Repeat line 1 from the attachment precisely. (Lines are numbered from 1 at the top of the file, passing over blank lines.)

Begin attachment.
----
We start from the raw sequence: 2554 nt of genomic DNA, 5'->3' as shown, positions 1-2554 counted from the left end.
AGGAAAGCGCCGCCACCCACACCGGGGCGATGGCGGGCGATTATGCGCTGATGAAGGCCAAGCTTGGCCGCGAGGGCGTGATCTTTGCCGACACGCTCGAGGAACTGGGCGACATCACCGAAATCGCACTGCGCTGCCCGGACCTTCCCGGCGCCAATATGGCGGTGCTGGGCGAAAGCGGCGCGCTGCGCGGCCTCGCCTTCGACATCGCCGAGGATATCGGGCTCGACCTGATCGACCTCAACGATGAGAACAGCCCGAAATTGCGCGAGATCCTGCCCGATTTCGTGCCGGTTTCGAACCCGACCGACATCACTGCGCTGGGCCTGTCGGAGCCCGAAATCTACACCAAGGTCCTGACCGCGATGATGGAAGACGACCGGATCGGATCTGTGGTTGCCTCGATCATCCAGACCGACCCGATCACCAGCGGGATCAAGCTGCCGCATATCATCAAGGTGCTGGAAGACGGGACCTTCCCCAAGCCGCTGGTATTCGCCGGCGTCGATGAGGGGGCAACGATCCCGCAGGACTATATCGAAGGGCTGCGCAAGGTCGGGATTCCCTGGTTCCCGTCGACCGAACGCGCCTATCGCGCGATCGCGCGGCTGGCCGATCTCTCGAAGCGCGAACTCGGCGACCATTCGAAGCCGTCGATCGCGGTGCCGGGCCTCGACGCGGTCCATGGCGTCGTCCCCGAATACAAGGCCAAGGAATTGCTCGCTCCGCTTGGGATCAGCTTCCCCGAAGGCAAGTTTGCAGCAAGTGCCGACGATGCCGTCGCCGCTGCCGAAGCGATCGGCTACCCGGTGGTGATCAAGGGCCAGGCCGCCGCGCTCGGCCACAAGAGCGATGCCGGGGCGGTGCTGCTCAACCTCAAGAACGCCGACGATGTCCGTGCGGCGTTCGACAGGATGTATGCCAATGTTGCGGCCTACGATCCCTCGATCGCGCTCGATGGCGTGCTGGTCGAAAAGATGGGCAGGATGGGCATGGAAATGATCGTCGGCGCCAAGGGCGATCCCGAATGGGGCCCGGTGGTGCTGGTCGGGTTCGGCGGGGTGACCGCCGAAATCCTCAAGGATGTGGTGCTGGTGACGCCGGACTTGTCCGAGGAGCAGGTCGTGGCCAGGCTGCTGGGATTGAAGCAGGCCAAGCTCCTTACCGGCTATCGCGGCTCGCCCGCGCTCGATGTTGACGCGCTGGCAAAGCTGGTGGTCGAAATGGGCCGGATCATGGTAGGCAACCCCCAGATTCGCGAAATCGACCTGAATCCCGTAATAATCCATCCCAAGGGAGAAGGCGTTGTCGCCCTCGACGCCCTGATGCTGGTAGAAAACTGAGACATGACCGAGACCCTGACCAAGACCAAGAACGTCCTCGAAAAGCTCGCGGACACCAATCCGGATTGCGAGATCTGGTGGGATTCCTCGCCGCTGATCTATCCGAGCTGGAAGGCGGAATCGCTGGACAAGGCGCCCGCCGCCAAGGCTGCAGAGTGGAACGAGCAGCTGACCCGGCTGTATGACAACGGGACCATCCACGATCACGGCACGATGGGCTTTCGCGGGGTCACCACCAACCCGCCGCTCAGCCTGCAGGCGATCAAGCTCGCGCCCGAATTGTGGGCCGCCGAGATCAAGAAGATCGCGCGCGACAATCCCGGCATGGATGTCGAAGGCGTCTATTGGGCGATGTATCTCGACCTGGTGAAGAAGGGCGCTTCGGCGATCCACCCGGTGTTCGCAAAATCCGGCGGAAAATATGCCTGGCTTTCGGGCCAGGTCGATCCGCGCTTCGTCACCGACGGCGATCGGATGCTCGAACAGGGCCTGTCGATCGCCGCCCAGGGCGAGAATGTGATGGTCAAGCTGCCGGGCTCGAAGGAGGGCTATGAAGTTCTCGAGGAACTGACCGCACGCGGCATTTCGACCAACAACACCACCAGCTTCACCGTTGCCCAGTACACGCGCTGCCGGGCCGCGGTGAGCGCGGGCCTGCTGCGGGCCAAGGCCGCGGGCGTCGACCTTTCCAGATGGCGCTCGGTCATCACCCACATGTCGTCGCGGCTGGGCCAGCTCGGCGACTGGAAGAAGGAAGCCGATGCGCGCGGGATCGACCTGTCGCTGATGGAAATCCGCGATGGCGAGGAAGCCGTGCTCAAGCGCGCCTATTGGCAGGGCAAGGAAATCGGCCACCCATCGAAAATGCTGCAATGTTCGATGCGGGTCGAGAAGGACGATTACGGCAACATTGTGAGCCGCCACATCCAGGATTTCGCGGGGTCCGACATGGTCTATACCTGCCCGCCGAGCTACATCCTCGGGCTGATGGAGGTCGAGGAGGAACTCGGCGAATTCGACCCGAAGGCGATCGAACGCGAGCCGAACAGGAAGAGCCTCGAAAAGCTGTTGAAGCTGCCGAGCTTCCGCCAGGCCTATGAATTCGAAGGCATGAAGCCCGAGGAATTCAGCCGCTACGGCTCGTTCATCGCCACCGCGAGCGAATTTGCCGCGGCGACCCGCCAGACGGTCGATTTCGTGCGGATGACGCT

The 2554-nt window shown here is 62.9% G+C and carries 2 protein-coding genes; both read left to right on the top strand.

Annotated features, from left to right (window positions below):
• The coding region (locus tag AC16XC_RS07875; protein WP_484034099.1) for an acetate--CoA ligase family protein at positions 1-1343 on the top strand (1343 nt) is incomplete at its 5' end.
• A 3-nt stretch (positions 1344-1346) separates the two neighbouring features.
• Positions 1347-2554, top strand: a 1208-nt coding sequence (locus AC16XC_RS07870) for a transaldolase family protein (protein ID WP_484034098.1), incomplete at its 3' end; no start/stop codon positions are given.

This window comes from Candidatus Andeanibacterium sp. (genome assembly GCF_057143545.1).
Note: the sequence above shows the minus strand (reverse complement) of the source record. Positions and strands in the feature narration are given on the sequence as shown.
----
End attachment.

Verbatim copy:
We start from the raw sequence: 2554 nt of genomic DNA, 5'->3' as shown, positions 1-2554 counted from the left end.